Saturday, July 02, 2022

The late Liam Cahill enjoyed a varied and full life. Sadly, many stories of his shall now forever remain untold. 

LIKE so many others in the Déise, I was shocked to hear of the sudden death of my old Mount Sion school friend Liam Cahill from Shortcourse.

Although a couple of years ahead of me, he was never slow to share his company and advice with a younger student. I recall with fondness when Fifth Year student Liam Cahill adjudicated the first ever debate I participated in and listened to his words of advice at the end of proceedings: “read less and argue more.”

Liam was hugely respected by the Mount Sion school community and was always marked out as the outstanding student of his year. Ireland’s Ambassador to the United States Daniel Mulhall said he was “very sad to learn of the death of Liam Cahill. He was a few years ahead of me at school… I later knew him as an RTÉ journalist, a political adviser, media professional, historian and Gaelic games enthusiast”.

Liam was marked apart as a man of vision and his crusades for social and employee justice never flagged over many decades. His breath of knowledge was astonishing and it was no surprise that his career took many shapes: journalist and broadcaster, writer and historian, government advisor and trade unionist.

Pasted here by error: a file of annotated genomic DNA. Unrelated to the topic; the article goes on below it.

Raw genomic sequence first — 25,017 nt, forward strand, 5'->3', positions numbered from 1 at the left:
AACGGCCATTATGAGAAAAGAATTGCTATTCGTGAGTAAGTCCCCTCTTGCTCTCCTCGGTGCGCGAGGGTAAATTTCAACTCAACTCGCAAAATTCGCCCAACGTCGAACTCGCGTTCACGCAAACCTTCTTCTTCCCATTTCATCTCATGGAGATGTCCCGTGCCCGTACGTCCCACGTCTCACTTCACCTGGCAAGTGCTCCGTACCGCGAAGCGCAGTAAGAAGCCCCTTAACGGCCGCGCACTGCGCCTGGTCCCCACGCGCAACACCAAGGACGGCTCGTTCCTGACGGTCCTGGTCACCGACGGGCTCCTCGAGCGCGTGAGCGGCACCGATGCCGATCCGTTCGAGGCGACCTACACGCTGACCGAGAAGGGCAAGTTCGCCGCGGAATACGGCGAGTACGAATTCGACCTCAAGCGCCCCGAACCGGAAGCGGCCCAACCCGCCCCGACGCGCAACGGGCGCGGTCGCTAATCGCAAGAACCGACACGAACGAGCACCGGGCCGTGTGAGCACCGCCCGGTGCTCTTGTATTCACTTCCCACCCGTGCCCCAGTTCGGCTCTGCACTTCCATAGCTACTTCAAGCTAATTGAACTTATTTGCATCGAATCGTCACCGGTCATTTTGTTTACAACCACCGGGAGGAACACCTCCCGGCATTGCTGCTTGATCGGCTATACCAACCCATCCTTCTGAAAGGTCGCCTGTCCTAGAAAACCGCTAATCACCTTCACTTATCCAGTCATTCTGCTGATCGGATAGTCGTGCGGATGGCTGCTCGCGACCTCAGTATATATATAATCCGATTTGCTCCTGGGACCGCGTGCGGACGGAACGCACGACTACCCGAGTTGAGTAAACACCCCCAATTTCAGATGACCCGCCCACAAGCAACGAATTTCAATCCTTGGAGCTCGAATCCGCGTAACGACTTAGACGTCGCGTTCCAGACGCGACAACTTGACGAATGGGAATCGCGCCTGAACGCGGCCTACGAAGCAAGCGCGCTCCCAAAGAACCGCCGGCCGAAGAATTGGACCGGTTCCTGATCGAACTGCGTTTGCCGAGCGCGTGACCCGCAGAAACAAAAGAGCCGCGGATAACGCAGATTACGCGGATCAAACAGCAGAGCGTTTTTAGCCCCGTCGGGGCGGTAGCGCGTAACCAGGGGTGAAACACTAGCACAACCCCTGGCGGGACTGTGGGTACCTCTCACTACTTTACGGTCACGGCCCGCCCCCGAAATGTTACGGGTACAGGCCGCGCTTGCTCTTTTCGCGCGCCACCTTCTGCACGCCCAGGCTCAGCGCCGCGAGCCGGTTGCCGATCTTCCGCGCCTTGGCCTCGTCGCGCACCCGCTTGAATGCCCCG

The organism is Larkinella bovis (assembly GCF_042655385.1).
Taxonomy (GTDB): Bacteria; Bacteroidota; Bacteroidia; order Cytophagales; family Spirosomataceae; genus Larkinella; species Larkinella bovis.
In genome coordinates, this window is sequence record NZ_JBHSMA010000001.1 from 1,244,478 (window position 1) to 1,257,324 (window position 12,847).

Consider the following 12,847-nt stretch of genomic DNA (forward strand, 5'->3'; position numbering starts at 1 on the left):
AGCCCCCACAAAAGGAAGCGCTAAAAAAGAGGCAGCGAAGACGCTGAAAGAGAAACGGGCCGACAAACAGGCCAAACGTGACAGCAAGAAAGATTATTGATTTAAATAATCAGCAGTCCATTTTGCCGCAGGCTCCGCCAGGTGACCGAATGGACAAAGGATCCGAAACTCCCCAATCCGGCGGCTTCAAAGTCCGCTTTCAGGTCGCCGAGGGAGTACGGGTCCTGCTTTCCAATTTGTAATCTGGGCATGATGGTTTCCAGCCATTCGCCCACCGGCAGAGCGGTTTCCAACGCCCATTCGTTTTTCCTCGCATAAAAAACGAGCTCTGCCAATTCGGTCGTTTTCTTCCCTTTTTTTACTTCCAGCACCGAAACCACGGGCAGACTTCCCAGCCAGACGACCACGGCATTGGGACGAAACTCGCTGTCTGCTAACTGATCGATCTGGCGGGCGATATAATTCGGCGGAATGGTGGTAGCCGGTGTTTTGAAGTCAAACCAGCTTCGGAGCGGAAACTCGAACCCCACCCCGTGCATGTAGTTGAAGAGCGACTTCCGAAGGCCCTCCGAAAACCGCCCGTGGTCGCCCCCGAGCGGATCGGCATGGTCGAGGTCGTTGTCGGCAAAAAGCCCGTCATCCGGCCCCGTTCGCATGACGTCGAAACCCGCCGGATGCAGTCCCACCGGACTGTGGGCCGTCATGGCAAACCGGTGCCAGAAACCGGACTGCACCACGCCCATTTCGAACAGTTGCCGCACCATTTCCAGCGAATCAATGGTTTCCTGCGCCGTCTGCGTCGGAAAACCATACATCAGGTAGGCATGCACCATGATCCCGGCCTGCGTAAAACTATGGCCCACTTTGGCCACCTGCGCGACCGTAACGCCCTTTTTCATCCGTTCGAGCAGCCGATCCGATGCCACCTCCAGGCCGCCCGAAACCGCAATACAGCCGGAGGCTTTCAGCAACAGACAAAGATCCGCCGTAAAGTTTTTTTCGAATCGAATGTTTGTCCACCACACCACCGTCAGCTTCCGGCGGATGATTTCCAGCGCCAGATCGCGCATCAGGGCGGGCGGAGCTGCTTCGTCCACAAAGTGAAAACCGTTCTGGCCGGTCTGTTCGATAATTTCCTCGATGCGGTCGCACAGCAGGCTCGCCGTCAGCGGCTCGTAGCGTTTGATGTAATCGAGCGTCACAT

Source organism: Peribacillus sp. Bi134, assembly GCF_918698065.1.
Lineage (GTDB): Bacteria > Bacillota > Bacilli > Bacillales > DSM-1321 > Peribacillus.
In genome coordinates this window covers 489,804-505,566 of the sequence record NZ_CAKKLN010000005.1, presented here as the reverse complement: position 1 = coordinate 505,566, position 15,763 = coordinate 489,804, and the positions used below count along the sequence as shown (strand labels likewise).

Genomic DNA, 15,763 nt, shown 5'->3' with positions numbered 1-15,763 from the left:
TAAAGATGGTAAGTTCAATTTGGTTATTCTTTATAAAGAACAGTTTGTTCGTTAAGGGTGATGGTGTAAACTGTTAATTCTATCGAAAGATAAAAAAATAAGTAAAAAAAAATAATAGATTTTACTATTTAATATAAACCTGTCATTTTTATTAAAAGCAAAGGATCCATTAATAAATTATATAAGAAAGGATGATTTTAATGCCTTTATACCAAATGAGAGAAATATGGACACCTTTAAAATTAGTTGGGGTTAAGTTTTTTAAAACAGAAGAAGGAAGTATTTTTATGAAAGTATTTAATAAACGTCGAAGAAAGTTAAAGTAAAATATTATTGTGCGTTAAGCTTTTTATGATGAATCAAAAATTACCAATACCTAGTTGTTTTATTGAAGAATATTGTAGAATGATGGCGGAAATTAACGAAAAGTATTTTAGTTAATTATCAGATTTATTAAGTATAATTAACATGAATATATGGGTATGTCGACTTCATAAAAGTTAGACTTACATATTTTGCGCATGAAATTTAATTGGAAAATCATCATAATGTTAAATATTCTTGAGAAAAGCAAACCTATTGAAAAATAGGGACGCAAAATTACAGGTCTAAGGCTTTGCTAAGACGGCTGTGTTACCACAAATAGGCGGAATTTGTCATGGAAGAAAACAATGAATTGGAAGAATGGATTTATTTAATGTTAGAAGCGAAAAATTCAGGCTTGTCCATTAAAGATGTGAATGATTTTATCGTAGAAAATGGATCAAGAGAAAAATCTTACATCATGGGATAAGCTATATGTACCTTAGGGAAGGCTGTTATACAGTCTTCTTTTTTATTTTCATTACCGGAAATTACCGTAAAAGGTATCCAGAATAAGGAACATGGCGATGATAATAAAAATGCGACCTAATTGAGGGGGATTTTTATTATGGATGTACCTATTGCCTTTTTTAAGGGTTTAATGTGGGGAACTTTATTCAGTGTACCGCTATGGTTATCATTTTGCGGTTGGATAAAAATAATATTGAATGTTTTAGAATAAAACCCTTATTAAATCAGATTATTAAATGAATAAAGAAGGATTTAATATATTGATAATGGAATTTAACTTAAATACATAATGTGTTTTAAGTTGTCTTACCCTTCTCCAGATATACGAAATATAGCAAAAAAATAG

Despite all these careers, Liam never lost his identity as a proud son of the Déise and I’m delighted that his most recent book “From Suir to Jarama, Mossie Quinlan’s Life and Legacy”, published last year, won the Green Room Award 2022 for “Best Book by a Waterford author”. Liam’s previous work “Forgotten Revolution, The Limerick Soviet 1919” was published in 1990 and re-published in 2019.

Although our careers took us in different directions, I was delighted when we re-connected over the last 12 years when I began to write this column.

It was no surprise that, as a Mount Sion man, Liam never lost his passion for hurling and the Déise. He founded and edited the hugely-popular GAA website “An Fear Rua” – the most detailed and comprehensive analysis of Waterford hurling matches I have ever read.

Liam Cahill was pre-deceased by his wife Patricia and is survived by his daughter Susan and son Eoin as well as his sister May. The Waterford News & Star Green Room expresses its sincere condolences to Liam’s family.

God bless you Liam; you were one of our own.

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